Seeds Jars SeedsavingIt’s important we do the same! SeedSaving is as simple as collecting seeds from your best plants. Over the fence seed trading has always been done. These days it can be buying from online seed houses, seed exchanges, like Southern Exposure that intend to preserve heirloom plants. You might trade seeds online like at Seed Exchange – GardenWeb! You may want to contribute to a Seed Library 
or get started with free seeds from a Library. Santa Barbara CA’s Foodbank offers free seeds and instruction to people in need to help them grow their own food! Local annual Seed Swaps are usually held in January so gardeners can plan their gardens, have plenty of time to start seedlings for spring planting.

Seeds are a precious resource. Take good care of them. In any natural disaster, they are the first thing I would take with me other than my dog! If you are political, work to secure our right to have non GMO seeds and the right to collect our own seeds.

National Heirloom Exposition Santa Rosa CA 2016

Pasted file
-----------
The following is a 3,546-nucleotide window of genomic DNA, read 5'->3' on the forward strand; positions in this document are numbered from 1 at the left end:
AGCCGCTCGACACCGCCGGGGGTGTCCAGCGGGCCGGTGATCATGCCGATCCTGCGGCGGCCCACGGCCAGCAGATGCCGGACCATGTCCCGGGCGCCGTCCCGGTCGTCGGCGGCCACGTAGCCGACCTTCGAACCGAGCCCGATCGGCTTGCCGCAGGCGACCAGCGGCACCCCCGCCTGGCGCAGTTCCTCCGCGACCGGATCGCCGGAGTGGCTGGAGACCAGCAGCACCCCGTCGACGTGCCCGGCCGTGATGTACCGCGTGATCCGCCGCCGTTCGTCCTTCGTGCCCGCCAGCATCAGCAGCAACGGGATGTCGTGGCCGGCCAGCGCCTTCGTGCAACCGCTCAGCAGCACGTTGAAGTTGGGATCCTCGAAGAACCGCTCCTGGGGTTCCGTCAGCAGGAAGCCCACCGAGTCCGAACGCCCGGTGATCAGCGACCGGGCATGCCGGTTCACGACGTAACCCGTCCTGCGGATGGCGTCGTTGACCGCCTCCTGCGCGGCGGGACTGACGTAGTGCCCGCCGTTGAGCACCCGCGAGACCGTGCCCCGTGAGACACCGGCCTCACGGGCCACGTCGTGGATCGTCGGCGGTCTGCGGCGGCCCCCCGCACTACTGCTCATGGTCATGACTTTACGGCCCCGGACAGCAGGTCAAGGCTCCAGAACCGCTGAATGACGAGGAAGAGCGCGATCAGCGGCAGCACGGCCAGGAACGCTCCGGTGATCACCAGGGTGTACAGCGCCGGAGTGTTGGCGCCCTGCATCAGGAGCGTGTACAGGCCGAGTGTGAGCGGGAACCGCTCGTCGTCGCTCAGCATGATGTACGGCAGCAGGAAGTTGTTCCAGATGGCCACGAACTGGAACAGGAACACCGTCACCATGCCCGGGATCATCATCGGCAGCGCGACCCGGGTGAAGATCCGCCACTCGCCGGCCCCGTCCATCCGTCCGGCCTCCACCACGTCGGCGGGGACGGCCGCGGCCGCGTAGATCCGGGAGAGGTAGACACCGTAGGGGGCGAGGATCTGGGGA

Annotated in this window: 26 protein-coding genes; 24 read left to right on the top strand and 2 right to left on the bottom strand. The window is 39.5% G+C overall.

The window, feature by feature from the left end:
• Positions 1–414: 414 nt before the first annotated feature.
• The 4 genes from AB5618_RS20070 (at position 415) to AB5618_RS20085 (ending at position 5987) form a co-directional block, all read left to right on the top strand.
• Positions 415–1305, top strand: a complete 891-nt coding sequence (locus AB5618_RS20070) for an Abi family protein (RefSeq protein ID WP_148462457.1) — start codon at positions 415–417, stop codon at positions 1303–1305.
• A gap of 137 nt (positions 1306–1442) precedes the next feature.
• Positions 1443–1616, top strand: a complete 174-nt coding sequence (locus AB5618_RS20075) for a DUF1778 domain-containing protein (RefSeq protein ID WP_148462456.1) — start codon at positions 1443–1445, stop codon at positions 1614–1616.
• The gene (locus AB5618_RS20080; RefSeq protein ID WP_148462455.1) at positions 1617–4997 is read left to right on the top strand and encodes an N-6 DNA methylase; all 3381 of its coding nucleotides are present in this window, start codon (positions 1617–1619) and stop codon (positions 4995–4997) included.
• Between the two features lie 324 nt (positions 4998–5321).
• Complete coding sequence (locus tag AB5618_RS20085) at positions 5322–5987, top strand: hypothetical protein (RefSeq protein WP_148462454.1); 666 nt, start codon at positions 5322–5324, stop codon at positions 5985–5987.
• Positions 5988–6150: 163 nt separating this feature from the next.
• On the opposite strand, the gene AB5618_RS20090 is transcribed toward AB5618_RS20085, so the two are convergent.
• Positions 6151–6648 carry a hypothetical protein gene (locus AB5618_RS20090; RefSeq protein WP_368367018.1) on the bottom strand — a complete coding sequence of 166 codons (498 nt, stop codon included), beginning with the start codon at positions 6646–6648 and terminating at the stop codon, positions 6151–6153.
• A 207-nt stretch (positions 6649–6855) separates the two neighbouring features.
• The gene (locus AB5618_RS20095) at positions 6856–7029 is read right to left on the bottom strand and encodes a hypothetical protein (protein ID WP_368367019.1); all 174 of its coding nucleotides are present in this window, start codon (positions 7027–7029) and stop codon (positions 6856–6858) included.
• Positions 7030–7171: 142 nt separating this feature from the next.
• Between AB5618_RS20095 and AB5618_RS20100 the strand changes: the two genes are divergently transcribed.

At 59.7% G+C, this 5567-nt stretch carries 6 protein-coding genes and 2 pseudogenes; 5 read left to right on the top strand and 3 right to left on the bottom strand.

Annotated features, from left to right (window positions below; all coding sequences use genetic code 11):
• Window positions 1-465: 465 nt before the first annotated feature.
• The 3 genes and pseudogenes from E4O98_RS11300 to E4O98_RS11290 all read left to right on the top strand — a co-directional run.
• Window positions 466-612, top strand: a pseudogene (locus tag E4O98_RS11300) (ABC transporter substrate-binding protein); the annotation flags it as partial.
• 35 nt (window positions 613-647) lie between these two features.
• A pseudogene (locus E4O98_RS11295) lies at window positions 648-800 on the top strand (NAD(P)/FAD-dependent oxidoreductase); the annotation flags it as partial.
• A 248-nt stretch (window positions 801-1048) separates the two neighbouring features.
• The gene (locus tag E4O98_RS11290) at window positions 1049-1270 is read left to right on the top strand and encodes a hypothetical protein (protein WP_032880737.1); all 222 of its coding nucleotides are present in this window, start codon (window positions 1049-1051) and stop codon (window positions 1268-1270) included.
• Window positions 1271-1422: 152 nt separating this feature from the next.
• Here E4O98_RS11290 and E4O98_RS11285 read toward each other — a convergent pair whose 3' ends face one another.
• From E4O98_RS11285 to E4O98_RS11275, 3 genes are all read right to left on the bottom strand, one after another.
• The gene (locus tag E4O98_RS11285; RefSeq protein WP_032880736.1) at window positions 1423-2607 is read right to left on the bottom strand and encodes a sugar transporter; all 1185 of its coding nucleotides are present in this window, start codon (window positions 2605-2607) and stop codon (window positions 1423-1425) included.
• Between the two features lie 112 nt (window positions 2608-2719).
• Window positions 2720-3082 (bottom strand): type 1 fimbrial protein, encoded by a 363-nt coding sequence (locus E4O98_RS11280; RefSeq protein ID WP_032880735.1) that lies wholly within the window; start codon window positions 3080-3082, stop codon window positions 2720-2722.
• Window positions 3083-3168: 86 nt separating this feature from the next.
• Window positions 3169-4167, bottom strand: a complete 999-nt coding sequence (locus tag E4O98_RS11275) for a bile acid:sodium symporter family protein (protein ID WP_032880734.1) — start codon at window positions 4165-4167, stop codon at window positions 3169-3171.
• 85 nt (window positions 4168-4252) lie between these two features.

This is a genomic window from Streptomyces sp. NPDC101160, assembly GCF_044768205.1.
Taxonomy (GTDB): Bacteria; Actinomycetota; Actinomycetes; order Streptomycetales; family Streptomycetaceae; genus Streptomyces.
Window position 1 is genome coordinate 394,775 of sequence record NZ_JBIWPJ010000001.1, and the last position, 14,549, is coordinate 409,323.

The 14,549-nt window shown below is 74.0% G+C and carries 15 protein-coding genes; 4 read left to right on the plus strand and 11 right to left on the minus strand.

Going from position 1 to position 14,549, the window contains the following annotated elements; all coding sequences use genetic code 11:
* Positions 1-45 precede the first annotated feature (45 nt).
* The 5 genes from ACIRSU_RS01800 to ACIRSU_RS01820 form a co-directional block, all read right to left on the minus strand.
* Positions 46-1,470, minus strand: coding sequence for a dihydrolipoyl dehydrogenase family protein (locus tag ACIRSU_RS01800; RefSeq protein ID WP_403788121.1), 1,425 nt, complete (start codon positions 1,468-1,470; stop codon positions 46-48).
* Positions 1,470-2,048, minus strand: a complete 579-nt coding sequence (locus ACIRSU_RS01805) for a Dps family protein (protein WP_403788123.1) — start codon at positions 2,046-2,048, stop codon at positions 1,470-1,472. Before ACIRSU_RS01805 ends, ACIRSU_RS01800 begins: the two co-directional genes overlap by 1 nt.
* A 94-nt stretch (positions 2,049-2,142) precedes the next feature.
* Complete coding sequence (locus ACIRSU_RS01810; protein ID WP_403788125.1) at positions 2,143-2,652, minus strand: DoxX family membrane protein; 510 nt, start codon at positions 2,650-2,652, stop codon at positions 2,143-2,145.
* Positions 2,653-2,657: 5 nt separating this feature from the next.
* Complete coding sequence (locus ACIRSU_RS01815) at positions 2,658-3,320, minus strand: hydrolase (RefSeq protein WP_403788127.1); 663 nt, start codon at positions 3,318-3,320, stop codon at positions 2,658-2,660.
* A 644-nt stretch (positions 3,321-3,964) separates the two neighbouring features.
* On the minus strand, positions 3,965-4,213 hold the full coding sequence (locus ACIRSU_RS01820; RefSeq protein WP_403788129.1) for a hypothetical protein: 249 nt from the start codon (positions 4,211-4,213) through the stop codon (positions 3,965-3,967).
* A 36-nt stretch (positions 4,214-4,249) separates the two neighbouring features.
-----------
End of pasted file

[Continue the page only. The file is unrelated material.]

Uncommon and common EVENTS! Local and international festivals, presentations, symposiums, exhibits and more! From Permaculture to rainwater catchment – graywater, soil building, seed gathering trainings, garden design, container gardening to farming, community gardens, vertical gardening, local food, edible flowers, bees, pests & diseases, organic, perennial vegetables, sustainability, to research! And then there are your favorite veggie & fruit festivals, the Gilroy Garlic Festival, The Avocado Festival, Pumpkins, Apples, Strawberries, Tomatoes! All bring out our very best and inspire more conscious gardening!

In the US, the National Heirloom Exposition in Santa Rosa CA is September 6th, 7th & 8th, 2016. There will be over 100 national and internationally acclaimed on-topic speakers. You can learn and grow with some of the top names in the pure food movement and young people speakers from age 17 up! Three Day Pass only $30, kids 17 and under free! 3 Days isn’t really enough! Three proud sponsors include the City of Santa Rosa, Baker Creek Heirloom Seeds and Mother Earth News!

The terms Permaculture, then Food Forests/Forest Gardening, have come into use. They have changed the ways gardeners approach gardening and their interactions with each other! Simply put, permaculture is the development of agricultural ecosystems intended to be sustainable and self-sufficient.